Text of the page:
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Preparing Students for Green Jobs Opens Doors Around the World

By Sharon Chen
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Renewable energy is expanding faster than fossil fuels, and this is true in countries all over the world. This is promising news for climate change action, and for college students readying to enter the workforce. By preparing students for jobs in renewable energy, universities can provide a useful skill set in demand around the world. 

According to Achim Steiner, the executive director of the United Nations Environmental Pogramme, renewables (wind, solar, tidal, geothermal heat, for example) made up almost half of the net power capacity added worldwide. Additionally, Jenny Chase, the chief solar analyst at Bloomberg New Energy Finance, forecasts that by 2030, new onshore wind and solar energy will be cheaper – and more readily available – than new or existing fossil fuels.

The United States and China top wind production, while Germany and China produced the most power from solar panels. Other countries, like Italy and Japan, also made impressive strides in increasing renewable energy capacity.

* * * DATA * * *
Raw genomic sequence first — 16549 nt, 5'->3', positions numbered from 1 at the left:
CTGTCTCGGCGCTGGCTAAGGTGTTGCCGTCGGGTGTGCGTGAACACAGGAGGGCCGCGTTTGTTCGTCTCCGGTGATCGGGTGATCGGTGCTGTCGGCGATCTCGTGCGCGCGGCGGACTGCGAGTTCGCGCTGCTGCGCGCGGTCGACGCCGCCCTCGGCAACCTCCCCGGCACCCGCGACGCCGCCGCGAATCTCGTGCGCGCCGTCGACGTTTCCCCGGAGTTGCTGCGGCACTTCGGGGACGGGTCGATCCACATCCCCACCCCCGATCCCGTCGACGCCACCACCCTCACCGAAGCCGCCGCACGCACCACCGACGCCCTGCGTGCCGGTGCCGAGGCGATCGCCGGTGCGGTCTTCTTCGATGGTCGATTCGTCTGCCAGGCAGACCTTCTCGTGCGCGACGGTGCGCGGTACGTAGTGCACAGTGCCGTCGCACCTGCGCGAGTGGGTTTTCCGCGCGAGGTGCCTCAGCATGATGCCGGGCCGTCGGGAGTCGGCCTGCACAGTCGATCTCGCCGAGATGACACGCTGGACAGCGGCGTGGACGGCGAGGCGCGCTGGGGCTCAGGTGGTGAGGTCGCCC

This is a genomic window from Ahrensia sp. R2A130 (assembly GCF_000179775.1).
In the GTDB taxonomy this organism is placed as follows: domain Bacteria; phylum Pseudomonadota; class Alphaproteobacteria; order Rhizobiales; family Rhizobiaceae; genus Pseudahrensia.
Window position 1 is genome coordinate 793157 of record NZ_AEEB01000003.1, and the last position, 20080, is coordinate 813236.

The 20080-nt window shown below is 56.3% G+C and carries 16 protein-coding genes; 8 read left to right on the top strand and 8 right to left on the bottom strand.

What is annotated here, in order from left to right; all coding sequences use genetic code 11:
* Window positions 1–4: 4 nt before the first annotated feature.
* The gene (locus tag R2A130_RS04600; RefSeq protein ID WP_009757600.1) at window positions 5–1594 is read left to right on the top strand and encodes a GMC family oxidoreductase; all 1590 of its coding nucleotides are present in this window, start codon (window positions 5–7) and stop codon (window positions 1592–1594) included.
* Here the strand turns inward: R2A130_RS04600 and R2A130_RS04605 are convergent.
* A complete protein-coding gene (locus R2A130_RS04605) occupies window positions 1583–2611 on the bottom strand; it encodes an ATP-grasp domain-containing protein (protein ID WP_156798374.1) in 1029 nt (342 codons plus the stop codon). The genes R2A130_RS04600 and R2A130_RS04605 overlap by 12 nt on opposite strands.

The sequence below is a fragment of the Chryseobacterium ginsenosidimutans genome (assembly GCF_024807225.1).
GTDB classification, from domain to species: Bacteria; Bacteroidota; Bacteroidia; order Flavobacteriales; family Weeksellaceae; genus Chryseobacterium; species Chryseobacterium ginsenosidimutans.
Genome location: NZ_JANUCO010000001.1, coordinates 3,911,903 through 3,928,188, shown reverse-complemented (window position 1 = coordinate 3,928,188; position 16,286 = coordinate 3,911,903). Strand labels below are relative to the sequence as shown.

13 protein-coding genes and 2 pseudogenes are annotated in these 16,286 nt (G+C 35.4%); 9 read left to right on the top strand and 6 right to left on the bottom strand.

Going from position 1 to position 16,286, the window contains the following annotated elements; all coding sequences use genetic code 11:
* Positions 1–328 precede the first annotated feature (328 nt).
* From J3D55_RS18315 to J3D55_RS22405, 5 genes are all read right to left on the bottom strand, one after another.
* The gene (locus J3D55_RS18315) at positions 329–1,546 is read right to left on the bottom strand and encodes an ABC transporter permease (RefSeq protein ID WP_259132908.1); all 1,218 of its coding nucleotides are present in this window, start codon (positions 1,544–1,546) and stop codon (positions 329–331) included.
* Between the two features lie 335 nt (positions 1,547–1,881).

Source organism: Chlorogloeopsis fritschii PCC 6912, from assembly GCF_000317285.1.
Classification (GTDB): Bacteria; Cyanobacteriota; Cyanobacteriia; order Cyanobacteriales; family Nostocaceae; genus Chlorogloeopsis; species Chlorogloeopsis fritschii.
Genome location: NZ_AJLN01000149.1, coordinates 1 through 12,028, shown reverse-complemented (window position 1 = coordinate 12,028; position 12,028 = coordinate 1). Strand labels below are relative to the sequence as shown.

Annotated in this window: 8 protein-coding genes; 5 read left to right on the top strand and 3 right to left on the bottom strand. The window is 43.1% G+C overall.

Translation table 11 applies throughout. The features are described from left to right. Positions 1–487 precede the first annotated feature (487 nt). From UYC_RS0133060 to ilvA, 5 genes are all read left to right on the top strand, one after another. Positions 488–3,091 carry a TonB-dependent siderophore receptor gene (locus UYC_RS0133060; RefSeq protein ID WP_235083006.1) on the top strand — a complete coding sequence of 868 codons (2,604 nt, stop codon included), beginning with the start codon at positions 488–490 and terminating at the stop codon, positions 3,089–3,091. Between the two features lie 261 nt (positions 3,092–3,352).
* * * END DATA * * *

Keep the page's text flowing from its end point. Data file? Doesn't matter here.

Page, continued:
To find out more about how universities can work to effect climate change action, visit Solution Generation and join the movement!


Surprising Countries Where Solar and Wind Are Booming

Wendy Koch | National Geographic | July 14, 2015

Across the globe, renewable energy is expanding faster than fossil fuels. It’s even taking off in countries that may surprise you.

“Once again in 2014, renewables made up nearly half of the net power capacity added worldwide,” says Achim Steiner, executive director of the United Nations Environment Programme. After a two-year dip, they’re attracting more investment. Hydropower generates the largest share of renewable energy, followed by wind and biomass, but solar is growing the fastest.

Some countries are obvious leaders. The U.S. and China had the greatest installed capacity for producing power from wind in the last two years, while Germany and China had the most from solar panels, according to the U.S. Department of Energy and Ren21, an international nonprofit group.

Yet five smaller or developing countries are also showing their green potential.

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